Casting for youth, Joerder imports courtly Ian Parmenter as Curly, an “aw, shucks” type with a booming singing voice, and comely Lindsey Bliven as Laurey, who matches him note for note. Establishing a formula that would continue throughout their careers, Rodgers and Hammerstein counter the leads with a supporting comic couple, light-on-his-feet Alex Jorth as dimwitted Will Parker and Leah Sessa, too shrill for my taste, as randy Ado Annie.
Dramatic musicals were exceedingly rare in the early ’40s and a dark, dangerous character like Jud was virtually unheard of. Perhaps that is why he remains the most compelling element of Oklahoma!, embodied here by a brooding Shane Tanner.
Joerder tips his hat to modern technology with the Wick’s new projection system, which allows stagewide images on the front curtain that can change locales instantly. On the other hand, the company has started to rely again on recorded music tracks, an unwise cost saving.
OKLAHOMA!, Wick Theatre, 7901 N. Federal Highway, Boca Raton. Through Sunday, April 26. Tickets: $58-$62. Call: 561-995-2333.
Some years are very competitive for the best musical Tony Award, and then there are years like 2010. That was when Memphis walked off with the top Broadway prize, beating a very weak field of American Idiot, Million Dollar Quartet and Fela.
But win it did — as well as for best score and best book — so naturally it has spawned a road tour, parked at the Kravis Center this week. Ambitiously, with a script by Joe DiPietro and a score by David Bryan (of Bon Jovi), it tells a story of racial strife and eventual progress in racial co-existence in the title Southern city, as well as the evolution of pop music in the early days of rock ’n’ roll.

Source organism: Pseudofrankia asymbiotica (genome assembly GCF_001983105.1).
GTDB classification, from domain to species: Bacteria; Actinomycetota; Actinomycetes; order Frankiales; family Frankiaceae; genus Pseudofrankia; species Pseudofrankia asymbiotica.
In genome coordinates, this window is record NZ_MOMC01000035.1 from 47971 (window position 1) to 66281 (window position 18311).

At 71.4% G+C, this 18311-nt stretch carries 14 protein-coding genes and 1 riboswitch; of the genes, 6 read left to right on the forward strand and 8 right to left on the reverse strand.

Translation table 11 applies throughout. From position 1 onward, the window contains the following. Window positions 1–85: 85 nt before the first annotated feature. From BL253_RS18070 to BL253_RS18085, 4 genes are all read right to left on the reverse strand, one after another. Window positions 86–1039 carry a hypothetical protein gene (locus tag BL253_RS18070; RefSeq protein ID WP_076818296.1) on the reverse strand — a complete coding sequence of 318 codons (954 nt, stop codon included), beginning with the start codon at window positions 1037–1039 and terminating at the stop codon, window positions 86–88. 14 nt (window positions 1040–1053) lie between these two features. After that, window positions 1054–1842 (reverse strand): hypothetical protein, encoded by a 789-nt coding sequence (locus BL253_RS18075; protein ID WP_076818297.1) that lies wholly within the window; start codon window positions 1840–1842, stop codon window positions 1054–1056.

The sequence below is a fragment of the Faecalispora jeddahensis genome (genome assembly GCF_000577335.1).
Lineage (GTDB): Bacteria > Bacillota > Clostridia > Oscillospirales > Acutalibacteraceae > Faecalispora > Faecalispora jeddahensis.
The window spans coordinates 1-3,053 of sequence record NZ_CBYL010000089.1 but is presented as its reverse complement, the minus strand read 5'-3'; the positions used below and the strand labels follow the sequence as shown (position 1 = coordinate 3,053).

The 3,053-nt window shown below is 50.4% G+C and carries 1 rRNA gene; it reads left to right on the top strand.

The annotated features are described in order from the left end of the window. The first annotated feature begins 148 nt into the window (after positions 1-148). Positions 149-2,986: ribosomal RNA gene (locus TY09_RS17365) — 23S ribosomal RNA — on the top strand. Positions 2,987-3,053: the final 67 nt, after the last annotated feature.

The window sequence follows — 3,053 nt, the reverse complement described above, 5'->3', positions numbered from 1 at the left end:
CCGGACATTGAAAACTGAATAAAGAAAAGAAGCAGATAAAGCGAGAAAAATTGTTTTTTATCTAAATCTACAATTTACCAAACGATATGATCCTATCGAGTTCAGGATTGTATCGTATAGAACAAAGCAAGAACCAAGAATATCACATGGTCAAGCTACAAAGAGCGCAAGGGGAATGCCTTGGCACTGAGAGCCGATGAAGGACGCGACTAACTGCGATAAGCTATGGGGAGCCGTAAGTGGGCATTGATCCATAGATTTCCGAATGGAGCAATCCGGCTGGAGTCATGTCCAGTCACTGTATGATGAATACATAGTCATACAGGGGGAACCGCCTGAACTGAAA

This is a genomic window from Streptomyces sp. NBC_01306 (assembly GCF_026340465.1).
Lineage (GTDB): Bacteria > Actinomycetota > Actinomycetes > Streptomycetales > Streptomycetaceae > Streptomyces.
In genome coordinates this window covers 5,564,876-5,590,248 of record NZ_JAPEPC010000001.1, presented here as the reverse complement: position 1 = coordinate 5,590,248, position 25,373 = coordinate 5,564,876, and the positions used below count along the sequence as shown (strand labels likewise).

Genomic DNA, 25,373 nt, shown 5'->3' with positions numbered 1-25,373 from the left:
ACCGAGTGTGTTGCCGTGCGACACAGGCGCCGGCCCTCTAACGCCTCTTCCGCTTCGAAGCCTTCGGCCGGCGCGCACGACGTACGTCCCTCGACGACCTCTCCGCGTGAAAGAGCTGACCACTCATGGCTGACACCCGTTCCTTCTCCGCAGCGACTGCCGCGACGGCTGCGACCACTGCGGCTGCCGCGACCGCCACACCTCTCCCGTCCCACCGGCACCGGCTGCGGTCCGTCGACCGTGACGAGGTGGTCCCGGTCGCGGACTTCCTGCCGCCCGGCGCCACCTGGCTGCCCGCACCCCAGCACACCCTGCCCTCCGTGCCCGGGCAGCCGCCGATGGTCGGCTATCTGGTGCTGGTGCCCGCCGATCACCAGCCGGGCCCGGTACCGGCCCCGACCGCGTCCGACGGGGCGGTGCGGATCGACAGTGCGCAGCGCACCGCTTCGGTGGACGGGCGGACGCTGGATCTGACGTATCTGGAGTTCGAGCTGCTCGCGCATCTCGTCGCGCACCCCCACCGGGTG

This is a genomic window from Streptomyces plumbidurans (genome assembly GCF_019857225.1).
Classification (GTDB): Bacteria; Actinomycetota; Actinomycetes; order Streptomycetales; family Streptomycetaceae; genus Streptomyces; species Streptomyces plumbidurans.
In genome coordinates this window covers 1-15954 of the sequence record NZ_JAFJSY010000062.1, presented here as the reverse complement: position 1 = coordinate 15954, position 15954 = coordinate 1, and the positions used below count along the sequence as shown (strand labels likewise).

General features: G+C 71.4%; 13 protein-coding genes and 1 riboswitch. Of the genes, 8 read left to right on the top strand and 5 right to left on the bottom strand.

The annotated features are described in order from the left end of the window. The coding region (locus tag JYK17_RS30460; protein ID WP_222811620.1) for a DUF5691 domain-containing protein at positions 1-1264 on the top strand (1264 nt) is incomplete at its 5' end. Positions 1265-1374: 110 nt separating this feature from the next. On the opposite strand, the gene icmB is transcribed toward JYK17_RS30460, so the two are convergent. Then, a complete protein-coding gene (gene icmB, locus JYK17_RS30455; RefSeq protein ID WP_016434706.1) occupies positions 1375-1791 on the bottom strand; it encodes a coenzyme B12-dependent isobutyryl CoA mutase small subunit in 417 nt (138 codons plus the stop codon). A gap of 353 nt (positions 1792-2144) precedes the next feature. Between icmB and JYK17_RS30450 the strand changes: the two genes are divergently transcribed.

You could think of Memphis as a cross between Dreamgirls and Hairspray and those two better shows probably will come to mind as you watch. Still, it makes for a high energy, infectious evening, with an appealing cast that will have you caring about their characters, even as they struggle against the musical’s frequent clichés.
The show centers on Huey Calhoun (Daniel S. Hines), a fictional version of Dewey Phillips, a local white disc jockey who popularized black music by helping it cross the racial divide on the airwaves.
As Memphis has it, he stumbled into an all-black club one night, lured by the sounds of songstress Felicia Farrell (Zuri Washington), with whom he is instantly smitten. The clientele doesn’t want him there and they sure don’t want him attaching himself to Felicia. But he sits down at the piano and disarms them by singing about “The Music of My Soul,” undoubtedly a simplification of what really occurred.
Huey is depicted as an uneducated but ambitious goofball, who talks his way into a job selling records at a department store, then a better one at a radio station, quickly becoming the highest-rated disc jockey in town. Despite his celebrity, he and Felicia learn they have to keep their relationship secret, a lesson learned at the receiving end of a baseball bat.
Hines somehow makes Huey’s rapid rise credible and with a voice like Washington has, you can sense that Felicia will be going places. Bryan democratically deals out solos to several supporting players. There’s a bartender (Jonathan David Randle) who suddenly gains back his voice after being mute for years, and the radio station janitor (Rendell Debose), whose sole purpose in the show is to explode with a number called “Big Love.” And expect to take an instant dislike to Huey’s racist mom (Pat Sibley), until a spotlight hits her and she launches into a good time gospel number.
So it goes with Memphis. It seems to want to impart a serious statement about race relations, but when the chips are down, it settles for audience-friendly entertainment.
MEMPHIS, Kravis Center Dreyfoos Hall, 701 Okeechobee Blvd., West Palm Beach. Through Sunday, April 12. Tickets: $25 and up. Call: 561-832-7469.